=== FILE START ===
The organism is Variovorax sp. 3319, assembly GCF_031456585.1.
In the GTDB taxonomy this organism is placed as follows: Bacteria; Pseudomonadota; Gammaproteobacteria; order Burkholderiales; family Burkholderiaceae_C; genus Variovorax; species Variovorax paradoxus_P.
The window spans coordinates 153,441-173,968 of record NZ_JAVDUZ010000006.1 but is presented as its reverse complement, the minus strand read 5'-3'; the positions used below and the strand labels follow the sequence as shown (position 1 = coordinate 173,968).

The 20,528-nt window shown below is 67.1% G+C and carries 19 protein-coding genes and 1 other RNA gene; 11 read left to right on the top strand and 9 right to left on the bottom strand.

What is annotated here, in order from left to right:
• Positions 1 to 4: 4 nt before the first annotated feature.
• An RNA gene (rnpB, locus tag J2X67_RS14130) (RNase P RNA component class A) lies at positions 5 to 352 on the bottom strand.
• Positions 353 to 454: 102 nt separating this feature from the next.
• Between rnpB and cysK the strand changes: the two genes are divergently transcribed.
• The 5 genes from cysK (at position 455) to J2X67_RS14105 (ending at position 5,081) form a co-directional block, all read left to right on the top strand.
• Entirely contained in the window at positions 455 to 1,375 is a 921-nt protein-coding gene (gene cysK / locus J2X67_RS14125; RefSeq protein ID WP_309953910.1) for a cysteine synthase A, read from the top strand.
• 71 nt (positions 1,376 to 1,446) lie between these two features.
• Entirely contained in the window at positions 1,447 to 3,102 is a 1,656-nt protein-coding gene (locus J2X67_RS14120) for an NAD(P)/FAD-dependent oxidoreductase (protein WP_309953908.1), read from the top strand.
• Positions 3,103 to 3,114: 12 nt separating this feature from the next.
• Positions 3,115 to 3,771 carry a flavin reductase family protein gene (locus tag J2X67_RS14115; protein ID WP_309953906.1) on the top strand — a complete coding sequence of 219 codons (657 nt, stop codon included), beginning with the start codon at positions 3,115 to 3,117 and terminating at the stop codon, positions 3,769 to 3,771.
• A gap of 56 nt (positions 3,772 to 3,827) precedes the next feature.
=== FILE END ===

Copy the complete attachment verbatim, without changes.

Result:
The organism is Variovorax sp. 3319, assembly GCF_031456585.1.
In the GTDB taxonomy this organism is placed as follows: Bacteria; Pseudomonadota; Gammaproteobacteria; order Burkholderiales; family Burkholderiaceae_C; genus Variovorax; species Variovorax paradoxus_P.
The window spans coordinates 153,441-173,968 of record NZ_JAVDUZ010000006.1 but is presented as its reverse complement, the minus strand read 5'-3'; the positions used below and the strand labels follow the sequence as shown (position 1 = coordinate 173,968).

The 20,528-nt window shown below is 67.1% G+C and carries 19 protein-coding genes and 1 other RNA gene; 11 read left to right on the top strand and 9 right to left on the bottom strand.

What is annotated here, in order from left to right:
• Positions 1 to 4: 4 nt before the first annotated feature.
• An RNA gene (rnpB, locus tag J2X67_RS14130) (RNase P RNA component class A) lies at positions 5 to 352 on the bottom strand.
• Positions 353 to 454: 102 nt separating this feature from the next.
• Between rnpB and cysK the strand changes: the two genes are divergently transcribed.
• The 5 genes from cysK (at position 455) to J2X67_RS14105 (ending at position 5,081) form a co-directional block, all read left to right on the top strand.
• Entirely contained in the window at positions 455 to 1,375 is a 921-nt protein-coding gene (gene cysK / locus J2X67_RS14125; RefSeq protein ID WP_309953910.1) for a cysteine synthase A, read from the top strand.
• 71 nt (positions 1,376 to 1,446) lie between these two features.
• Entirely contained in the window at positions 1,447 to 3,102 is a 1,656-nt protein-coding gene (locus J2X67_RS14120) for an NAD(P)/FAD-dependent oxidoreductase (protein WP_309953908.1), read from the top strand.
• Positions 3,103 to 3,114: 12 nt separating this feature from the next.
• Positions 3,115 to 3,771 carry a flavin reductase family protein gene (locus tag J2X67_RS14115; protein ID WP_309953906.1) on the top strand — a complete coding sequence of 219 codons (657 nt, stop codon included), beginning with the start codon at positions 3,115 to 3,117 and terminating at the stop codon, positions 3,769 to 3,771.
• A gap of 56 nt (positions 3,772 to 3,827) precedes the next feature.